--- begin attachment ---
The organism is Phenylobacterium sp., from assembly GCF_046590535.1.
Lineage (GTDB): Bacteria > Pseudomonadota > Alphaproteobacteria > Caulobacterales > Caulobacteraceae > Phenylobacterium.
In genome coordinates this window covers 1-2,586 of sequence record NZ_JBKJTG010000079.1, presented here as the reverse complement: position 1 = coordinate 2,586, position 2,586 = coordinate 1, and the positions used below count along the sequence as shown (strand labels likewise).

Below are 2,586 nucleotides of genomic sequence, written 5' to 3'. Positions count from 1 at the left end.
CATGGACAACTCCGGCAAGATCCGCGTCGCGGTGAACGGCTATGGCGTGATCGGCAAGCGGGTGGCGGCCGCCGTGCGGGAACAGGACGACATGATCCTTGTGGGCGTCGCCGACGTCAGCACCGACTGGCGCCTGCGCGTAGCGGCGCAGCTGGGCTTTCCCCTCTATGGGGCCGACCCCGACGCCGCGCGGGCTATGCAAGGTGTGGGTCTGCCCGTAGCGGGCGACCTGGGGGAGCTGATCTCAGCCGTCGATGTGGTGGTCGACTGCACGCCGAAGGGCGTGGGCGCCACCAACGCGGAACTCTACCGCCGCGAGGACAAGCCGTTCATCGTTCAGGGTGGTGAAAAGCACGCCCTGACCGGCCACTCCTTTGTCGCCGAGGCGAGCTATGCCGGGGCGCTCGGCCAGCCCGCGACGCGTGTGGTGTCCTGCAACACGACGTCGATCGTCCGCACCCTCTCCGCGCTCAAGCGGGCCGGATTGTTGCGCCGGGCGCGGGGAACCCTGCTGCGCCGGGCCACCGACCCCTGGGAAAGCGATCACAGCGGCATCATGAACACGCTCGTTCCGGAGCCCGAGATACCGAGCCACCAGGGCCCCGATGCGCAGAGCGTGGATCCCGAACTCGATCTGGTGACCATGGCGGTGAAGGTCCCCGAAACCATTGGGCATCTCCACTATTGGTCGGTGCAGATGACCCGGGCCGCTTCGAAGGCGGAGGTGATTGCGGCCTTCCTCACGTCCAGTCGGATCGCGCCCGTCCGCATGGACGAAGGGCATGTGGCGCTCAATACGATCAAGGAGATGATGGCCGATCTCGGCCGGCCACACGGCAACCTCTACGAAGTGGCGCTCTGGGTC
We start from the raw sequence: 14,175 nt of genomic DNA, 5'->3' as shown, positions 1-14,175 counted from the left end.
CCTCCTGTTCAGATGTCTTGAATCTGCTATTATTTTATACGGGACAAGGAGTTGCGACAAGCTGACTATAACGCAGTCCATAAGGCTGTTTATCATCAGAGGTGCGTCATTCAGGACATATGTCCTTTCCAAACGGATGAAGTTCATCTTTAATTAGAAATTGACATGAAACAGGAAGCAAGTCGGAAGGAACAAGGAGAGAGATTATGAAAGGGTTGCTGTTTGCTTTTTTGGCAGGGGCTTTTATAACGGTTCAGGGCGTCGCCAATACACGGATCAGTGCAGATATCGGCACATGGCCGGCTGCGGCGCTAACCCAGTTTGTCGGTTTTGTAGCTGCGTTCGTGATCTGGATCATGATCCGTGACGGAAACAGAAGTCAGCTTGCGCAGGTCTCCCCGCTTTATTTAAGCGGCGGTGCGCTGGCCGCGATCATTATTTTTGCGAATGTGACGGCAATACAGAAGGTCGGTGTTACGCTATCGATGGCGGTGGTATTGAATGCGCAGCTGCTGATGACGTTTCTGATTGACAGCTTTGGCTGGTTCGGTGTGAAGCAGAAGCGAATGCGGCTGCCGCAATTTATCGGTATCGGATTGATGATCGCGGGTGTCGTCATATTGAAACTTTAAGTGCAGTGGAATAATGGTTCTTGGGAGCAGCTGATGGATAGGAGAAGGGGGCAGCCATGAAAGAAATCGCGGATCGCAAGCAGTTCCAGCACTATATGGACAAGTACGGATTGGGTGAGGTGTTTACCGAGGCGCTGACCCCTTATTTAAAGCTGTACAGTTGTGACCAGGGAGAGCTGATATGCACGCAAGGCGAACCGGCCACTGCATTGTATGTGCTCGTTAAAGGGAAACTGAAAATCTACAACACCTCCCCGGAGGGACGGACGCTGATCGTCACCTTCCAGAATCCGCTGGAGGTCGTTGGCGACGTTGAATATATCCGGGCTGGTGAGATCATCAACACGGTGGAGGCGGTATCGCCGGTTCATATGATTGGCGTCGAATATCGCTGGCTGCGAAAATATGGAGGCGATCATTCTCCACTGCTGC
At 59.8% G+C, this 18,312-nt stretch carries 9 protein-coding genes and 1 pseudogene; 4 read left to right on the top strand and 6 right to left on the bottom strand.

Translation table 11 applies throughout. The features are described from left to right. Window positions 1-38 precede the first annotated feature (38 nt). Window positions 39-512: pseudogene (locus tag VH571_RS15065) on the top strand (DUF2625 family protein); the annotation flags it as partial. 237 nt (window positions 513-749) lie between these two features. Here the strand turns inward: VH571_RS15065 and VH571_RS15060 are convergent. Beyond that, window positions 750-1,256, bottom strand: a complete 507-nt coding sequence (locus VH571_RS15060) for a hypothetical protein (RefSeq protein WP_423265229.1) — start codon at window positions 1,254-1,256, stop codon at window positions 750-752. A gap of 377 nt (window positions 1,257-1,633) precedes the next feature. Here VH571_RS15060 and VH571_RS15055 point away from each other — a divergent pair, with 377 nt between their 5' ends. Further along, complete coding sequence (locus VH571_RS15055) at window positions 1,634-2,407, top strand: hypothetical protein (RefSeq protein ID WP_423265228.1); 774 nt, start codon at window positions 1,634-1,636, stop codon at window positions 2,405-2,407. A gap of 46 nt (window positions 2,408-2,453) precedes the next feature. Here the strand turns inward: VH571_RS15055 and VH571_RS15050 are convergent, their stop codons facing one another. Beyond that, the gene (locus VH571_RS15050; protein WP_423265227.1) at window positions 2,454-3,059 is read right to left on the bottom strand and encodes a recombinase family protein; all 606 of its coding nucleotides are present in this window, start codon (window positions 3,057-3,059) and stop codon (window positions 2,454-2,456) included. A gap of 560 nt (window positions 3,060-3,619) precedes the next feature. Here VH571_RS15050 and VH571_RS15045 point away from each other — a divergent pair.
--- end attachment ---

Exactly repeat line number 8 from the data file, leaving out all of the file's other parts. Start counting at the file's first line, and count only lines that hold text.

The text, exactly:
At 59.8% G+C, this 18,312-nt stretch carries 9 protein-coding genes and 1 pseudogene; 4 read left to right on the top strand and 6 right to left on the bottom strand.